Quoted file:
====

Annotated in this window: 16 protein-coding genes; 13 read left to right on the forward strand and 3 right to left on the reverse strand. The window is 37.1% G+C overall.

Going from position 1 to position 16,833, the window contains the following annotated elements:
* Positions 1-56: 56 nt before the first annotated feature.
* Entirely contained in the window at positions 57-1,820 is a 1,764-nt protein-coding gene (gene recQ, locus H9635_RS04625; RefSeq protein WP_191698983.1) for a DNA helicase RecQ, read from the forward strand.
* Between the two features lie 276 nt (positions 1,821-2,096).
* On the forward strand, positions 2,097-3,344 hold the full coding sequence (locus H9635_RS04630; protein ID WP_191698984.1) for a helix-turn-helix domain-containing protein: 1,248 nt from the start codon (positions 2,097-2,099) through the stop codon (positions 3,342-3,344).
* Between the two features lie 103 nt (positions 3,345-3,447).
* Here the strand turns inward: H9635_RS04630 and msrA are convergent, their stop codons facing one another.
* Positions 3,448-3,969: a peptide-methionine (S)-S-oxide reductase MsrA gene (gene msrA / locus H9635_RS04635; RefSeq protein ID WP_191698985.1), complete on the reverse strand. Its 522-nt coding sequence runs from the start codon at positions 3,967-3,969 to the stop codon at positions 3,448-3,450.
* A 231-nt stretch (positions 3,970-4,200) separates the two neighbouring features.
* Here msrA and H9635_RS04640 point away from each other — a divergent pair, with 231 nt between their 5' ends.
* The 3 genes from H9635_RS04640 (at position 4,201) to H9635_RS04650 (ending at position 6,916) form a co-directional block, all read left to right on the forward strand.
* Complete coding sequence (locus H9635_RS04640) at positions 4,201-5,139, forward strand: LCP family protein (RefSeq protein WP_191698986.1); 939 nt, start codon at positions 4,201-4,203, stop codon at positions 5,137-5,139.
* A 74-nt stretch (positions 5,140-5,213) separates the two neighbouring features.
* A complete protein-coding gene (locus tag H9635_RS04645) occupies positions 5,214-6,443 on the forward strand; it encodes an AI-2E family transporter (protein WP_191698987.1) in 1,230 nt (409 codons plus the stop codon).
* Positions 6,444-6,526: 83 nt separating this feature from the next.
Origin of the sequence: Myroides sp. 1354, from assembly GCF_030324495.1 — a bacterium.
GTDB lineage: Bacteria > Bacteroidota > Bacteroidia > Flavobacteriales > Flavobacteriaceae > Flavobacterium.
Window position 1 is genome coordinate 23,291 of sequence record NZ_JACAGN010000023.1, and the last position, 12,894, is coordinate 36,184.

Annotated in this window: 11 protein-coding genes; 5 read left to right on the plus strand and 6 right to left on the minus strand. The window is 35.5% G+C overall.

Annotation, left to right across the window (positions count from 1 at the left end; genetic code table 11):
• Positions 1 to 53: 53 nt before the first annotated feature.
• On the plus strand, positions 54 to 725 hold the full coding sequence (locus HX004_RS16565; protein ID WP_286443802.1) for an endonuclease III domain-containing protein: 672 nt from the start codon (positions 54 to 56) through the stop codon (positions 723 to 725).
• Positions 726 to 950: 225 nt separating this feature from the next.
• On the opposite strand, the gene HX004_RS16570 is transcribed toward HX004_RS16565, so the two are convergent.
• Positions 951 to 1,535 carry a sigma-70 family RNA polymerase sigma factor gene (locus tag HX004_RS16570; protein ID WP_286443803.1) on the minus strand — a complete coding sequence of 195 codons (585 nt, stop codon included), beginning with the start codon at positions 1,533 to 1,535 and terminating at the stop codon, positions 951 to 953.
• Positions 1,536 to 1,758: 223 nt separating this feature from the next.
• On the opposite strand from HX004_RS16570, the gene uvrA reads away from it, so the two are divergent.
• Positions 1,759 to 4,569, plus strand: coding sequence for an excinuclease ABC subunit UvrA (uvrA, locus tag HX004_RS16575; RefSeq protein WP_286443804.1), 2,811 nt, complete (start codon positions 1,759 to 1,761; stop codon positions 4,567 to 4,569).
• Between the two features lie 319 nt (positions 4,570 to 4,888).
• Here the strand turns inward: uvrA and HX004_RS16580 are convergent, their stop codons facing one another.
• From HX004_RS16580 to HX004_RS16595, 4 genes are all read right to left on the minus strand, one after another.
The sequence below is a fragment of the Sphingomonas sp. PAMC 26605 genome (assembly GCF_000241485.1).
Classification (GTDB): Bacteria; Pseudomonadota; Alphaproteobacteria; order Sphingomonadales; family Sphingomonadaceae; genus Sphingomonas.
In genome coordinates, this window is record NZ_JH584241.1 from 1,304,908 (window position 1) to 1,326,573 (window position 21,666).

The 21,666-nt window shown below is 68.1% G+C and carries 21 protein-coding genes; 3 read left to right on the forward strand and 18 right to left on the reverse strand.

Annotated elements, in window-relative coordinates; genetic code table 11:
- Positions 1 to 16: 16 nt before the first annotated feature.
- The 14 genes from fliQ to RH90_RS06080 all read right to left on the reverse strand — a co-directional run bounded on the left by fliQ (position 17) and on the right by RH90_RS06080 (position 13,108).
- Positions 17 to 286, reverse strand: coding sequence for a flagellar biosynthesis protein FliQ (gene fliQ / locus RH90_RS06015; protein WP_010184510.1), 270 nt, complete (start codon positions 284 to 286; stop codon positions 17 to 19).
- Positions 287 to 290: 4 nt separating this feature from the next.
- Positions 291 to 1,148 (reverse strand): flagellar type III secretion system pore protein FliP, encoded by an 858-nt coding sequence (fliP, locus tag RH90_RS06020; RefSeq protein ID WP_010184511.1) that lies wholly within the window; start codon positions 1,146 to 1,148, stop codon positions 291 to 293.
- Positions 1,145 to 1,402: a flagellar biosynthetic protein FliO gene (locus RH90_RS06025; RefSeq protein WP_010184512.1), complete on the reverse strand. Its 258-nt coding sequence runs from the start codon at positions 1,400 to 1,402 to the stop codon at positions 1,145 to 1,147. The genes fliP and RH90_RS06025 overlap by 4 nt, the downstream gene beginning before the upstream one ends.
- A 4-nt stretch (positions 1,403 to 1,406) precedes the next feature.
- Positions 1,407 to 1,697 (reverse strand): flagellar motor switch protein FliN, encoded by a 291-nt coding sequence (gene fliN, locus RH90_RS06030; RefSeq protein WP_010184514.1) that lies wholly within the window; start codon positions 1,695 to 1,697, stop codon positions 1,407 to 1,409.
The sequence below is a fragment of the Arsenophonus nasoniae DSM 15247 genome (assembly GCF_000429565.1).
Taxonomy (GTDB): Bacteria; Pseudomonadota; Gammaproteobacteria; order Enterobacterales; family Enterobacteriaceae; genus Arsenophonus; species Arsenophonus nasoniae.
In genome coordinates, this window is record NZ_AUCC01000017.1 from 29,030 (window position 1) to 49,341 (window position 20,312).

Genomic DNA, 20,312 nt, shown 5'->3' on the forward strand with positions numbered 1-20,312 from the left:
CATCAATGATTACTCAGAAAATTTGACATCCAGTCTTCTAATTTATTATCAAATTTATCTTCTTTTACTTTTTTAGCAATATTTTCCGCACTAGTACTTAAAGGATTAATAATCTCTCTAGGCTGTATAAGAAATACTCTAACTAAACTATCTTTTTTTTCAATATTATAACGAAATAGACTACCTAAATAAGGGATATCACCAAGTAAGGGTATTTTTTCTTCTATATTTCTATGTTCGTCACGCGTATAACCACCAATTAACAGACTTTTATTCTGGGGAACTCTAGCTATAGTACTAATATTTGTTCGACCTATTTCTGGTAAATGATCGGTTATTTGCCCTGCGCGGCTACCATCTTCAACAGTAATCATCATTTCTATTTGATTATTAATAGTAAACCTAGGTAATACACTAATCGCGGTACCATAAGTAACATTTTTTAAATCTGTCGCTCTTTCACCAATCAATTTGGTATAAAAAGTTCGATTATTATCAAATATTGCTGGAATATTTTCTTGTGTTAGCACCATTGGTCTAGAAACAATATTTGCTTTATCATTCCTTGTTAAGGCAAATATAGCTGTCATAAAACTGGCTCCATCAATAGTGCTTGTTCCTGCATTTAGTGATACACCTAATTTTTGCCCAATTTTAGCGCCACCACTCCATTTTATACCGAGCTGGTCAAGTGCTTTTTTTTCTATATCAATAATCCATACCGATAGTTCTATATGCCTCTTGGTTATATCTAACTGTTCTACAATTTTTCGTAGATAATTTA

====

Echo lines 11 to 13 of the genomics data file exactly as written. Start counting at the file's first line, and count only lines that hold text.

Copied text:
* Here msrA and H9635_RS04640 point away from each other — a divergent pair, with 231 nt between their 5' ends.
* The 3 genes from H9635_RS04640 (at position 4,201) to H9635_RS04650 (ending at position 6,916) form a co-directional block, all read left to right on the forward strand.
* Complete coding sequence (locus H9635_RS04640) at positions 4,201-5,139, forward strand: LCP family protein (RefSeq protein WP_191698986.1); 939 nt, start codon at positions 4,201-4,203, stop codon at positions 5,137-5,139.